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Drinking water for China, Israeli style

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Friday, May 27th, 2011

As reported in Israel 21c

Normally, “green” and “desalination” are two words that don’t go together. Desalination is a process that takes brackish inland or sea water and makes it drinkable.

This can be a lifesaver in countries with limited or no access to fresh water, such as Saudi Arabia or Jordan, but the processes involved gobble massive amounts of energy and produce an unfavorable amount of salt discharge, causing environmentalists to argue that desalination is not a sustainable solution to meet the world’s water needs — especially in countries that can’t afford to power the desalination plants.

Now, the Israeli desalination company IDE Technologies has introduced a greener way to pull salt from the world’s water. Putting it to the test in China, the Israeli company has created a win-win solution for the environmentally conscious Chinese: using runoff steam from a power plant to help run the desalination plant. The result is water for the power plant, drinking water for the community and salt to sell.

The UK trade magazine Global Water Intelligence is so impressed by the Israeli desalination technology, that in April it named IDE as the “2010 desalination company of the year.”

Making what it called “the greatest overall contribution to the desalination industry during 2010” the magazine praised IDE for its “unique competitive position in the global desalination arena during 2010, winning a significant portion of the Chinese desalination business and competing strongly for tenders in the Americas, Southern Europe and elsewhere in Asia.”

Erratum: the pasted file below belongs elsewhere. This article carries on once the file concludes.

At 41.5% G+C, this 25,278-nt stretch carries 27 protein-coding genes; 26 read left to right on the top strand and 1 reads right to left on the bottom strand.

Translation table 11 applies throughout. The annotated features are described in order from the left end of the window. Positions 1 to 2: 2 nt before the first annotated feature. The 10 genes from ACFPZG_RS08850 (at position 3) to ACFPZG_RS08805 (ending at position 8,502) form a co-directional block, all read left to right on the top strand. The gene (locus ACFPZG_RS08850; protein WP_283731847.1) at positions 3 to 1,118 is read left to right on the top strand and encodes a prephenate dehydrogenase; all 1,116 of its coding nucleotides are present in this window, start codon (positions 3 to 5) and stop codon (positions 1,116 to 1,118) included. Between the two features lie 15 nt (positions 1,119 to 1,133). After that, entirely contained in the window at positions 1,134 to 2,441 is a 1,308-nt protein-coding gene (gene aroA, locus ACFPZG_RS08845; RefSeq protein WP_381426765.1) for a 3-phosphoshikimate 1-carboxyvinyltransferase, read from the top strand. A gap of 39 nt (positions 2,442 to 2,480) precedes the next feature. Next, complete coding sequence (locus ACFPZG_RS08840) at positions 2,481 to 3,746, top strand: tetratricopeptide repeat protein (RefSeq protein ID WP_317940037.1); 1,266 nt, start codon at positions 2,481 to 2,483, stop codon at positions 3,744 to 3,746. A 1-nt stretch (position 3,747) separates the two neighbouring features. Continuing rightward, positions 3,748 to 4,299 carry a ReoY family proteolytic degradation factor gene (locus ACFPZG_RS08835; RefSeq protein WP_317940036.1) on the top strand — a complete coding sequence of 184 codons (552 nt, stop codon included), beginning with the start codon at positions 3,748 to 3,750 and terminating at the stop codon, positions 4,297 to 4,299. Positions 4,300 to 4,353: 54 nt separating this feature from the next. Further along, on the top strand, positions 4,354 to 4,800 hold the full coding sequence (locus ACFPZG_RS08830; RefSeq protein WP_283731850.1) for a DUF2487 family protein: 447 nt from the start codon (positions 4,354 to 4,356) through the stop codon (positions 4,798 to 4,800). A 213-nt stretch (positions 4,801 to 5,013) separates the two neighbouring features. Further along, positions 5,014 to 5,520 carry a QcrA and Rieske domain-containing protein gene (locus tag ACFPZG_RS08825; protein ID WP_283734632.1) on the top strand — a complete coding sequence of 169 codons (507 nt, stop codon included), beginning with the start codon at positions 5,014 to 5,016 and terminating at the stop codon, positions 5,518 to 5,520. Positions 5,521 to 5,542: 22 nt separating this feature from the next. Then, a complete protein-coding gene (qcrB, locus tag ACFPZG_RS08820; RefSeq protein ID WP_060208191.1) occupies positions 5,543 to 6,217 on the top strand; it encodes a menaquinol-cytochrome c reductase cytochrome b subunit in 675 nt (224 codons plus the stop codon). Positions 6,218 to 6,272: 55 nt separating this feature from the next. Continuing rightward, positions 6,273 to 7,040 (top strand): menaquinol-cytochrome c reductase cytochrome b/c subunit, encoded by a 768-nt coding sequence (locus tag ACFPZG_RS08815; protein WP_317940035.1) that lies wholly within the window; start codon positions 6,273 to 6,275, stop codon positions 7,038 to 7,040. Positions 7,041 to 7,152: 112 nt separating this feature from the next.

For its innovation, the magazine put IDE’s MED desalination plant China on its short list, as a testament to the company’s leadership and ability to take on new environmental challenges and specifications.

Runs on 50 percent less power

Created in Tianjin, China, the Israeli-built IDE MED desalination plant is the country’s largest and greenest one yet, says IDE’s CEO, Avshalom Felber. Using a process called multi-effect distillation (MED), the plant is claimed to be 50 percent more energy efficient than any other thermal desalination plant today.

In IDE MED, salt water from the sea is heated with steam and then circulated through an evaporator to create an end result of fresh water and salt.

The green element in the design is that the steam used to heat the water before the evaporation process comes from a nearby power plant, making sure that some wasted energy is put to good use.

According to Felber: “The first phase of the Tianjin project is already operating for the last year or so, at 100,000 cubic meters of water per day. Currently we are in the execution process of Phase II, for another 100,000 cubic meters. This is by far the largest desalination plant in China.”

The plant consists of four 25,000-cubic-meter units, and an additional four are underway.

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